Jersey cattle have been part of the Clear family’s farming operations for some time.
Mike Clear’s father had Jersey cattle in Essex and Suffolk before Mike ran a herd on the island of Jersey. In 2006, he brought his family to Pierrepont Farm in Surrey which is owned by the Countryside Restoration Trust.
As tenants of the trust, the Clears have shown how a family farm can thrive in one of the country’s wealthiest counties and involve the community in their success. The herd started at 52 milking cows, and with the help of three robotic milking machines, there are now 130 animals with the aim of reaching 140 soon.
Nearly all the milk from this high yielding, pedigree herd goes to Arla, the European dairy cooperative. But about 1.5% has been sold to the public as raw milk through a vending machine. “We have been selling between 250 and 300 litres of raw milk a week, and the aim is to reach between 400 and 500 litres,” Mike said.
That compares with about 16,000 litres a week which go to Arla. Raw milk is sold for £1.30 a litre or £2.50 for two litres. Arla is currently paying between 34 and 35 pence per litre (ppl), compared to this time last year when the price was closer to 27 or 28ppl.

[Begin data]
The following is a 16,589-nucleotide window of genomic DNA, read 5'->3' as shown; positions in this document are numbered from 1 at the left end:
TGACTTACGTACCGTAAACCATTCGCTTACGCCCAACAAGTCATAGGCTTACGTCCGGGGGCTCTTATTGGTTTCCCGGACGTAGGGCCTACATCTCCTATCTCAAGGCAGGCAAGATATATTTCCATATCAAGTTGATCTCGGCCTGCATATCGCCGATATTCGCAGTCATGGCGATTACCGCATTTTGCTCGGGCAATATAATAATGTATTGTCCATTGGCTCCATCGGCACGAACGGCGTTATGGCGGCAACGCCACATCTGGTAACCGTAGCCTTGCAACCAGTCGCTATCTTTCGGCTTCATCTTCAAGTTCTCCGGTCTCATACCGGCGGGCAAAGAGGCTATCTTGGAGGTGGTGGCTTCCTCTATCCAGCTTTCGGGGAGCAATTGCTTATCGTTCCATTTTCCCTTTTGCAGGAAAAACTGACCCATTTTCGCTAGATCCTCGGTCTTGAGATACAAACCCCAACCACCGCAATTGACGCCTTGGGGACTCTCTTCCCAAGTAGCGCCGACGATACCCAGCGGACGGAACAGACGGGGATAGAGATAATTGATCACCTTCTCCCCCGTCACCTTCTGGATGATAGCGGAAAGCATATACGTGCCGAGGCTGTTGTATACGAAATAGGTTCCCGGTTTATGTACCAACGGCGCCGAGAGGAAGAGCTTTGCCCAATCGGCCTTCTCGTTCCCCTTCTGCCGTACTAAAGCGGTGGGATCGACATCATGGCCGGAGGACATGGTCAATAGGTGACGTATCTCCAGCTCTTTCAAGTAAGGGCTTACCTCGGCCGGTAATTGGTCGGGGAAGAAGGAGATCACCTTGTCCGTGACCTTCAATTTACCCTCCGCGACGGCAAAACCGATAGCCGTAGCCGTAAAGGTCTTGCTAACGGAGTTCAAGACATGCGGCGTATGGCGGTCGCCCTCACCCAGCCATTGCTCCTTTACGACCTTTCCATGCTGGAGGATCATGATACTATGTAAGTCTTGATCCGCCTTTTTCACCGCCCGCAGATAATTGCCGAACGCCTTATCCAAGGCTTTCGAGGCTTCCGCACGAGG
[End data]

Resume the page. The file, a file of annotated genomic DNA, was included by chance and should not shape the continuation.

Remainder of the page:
Like other farmers who sell raw milk, Mike argues that the inspection is probably tougher than for conventional milk producers. The Food Standards Agency (FSA) test the milk at least once a quarter and do a full dairy inspection a couple of times a year. “They can also pop in randomly to take a sample, and our milk is tested regularly by Arla who could highlight something and bring in the FSA.”
This regime compares with conventional farms which are inspected about once every 10 years by the FSA, said Mike. “Most farms are part of the Red Tractor assurance scheme, and it is assumed by the FSA that that is OK.” On the hygiene side, the FSA does a plate count of bacteria and coliforms. “We also do private testing for salmonella, campylobacter and listeria.”
Raw milk sales have had “a bit of a blip” after the Clear’s license was suspended following a bovine TB test in February as part of the annual testing schedule. Three animals were inconclusive, and then one animal failed the re test. The cow was slaughtered and post mortemed, but no lesions could be found. Nonetheless, DEFRA is still not saying the cow is clear of TB.
Subsequently, a whole herd test was completely clear, and now the Clears have to wait for a second test in early October before DEFRA lifts the restrictions and they can start selling raw milk again.
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